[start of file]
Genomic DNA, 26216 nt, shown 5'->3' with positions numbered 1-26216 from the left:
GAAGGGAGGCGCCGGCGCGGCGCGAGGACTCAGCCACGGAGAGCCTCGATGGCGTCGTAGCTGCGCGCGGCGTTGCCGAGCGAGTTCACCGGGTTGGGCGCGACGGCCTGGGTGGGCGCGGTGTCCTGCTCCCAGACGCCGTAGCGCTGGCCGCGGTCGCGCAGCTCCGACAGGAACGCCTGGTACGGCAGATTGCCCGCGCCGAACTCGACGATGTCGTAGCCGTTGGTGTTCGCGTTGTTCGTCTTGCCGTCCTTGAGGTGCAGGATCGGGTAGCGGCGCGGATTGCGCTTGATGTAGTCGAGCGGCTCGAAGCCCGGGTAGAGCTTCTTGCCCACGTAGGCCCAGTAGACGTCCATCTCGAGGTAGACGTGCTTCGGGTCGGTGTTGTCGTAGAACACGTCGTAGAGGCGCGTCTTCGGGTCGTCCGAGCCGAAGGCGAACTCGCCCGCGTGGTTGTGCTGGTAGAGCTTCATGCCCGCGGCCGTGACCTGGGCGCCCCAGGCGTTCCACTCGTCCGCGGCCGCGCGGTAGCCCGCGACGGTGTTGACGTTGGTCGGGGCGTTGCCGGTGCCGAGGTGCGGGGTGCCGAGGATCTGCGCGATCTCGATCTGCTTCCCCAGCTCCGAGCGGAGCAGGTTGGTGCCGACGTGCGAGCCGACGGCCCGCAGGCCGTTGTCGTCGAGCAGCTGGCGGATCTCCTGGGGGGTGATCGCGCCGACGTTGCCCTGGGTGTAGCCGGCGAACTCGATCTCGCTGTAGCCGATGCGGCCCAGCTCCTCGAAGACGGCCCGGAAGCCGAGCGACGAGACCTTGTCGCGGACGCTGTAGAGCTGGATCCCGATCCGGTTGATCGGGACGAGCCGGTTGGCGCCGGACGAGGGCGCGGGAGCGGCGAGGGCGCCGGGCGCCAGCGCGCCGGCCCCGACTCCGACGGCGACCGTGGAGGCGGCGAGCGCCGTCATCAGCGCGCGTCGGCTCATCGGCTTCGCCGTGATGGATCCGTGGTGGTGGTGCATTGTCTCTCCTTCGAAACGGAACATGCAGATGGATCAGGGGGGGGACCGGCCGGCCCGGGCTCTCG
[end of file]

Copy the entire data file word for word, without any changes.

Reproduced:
Genomic DNA, 26216 nt, shown 5'->3' with positions numbered 1-26216 from the left:
GAAGGGAGGCGCCGGCGCGGCGCGAGGACTCAGCCACGGAGAGCCTCGATGGCGTCGTAGCTGCGCGCGGCGTTGCCGAGCGAGTTCACCGGGTTGGGCGCGACGGCCTGGGTGGGCGCGGTGTCCTGCTCCCAGACGCCGTAGCGCTGGCCGCGGTCGCGCAGCTCCGACAGGAACGCCTGGTACGGCAGATTGCCCGCGCCGAACTCGACGATGTCGTAGCCGTTGGTGTTCGCGTTGTTCGTCTTGCCGTCCTTGAGGTGCAGGATCGGGTAGCGGCGCGGATTGCGCTTGATGTAGTCGAGCGGCTCGAAGCCCGGGTAGAGCTTCTTGCCCACGTAGGCCCAGTAGACGTCCATCTCGAGGTAGACGTGCTTCGGGTCGGTGTTGTCGTAGAACACGTCGTAGAGGCGCGTCTTCGGGTCGTCCGAGCCGAAGGCGAACTCGCCCGCGTGGTTGTGCTGGTAGAGCTTCATGCCCGCGGCCGTGACCTGGGCGCCCCAGGCGTTCCACTCGTCCGCGGCCGCGCGGTAGCCCGCGACGGTGTTGACGTTGGTCGGGGCGTTGCCGGTGCCGAGGTGCGGGGTGCCGAGGATCTGCGCGATCTCGATCTGCTTCCCCAGCTCCGAGCGGAGCAGGTTGGTGCCGACGTGCGAGCCGACGGCCCGCAGGCCGTTGTCGTCGAGCAGCTGGCGGATCTCCTGGGGGGTGATCGCGCCGACGTTGCCCTGGGTGTAGCCGGCGAACTCGATCTCGCTGTAGCCGATGCGGCCCAGCTCCTCGAAGACGGCCCGGAAGCCGAGCGACGAGACCTTGTCGCGGACGCTGTAGAGCTGGATCCCGATCCGGTTGATCGGGACGAGCCGGTTGGCGCCGGACGAGGGCGCGGGAGCGGCGAGGGCGCCGGGCGCCAGCGCGCCGGCCCCGACTCCGACGGCGACCGTGGAGGCGGCGAGCGCCGTCATCAGCGCGCGTCGGCTCATCGGCTTCGCCGTGATGGATCCGTGGTGGTGGTGCATTGTCTCTCCTTCGAAACGGAACATGCAGATGGATCAGGGGGGGGACCGGCCGGCCCGGGCTCTCG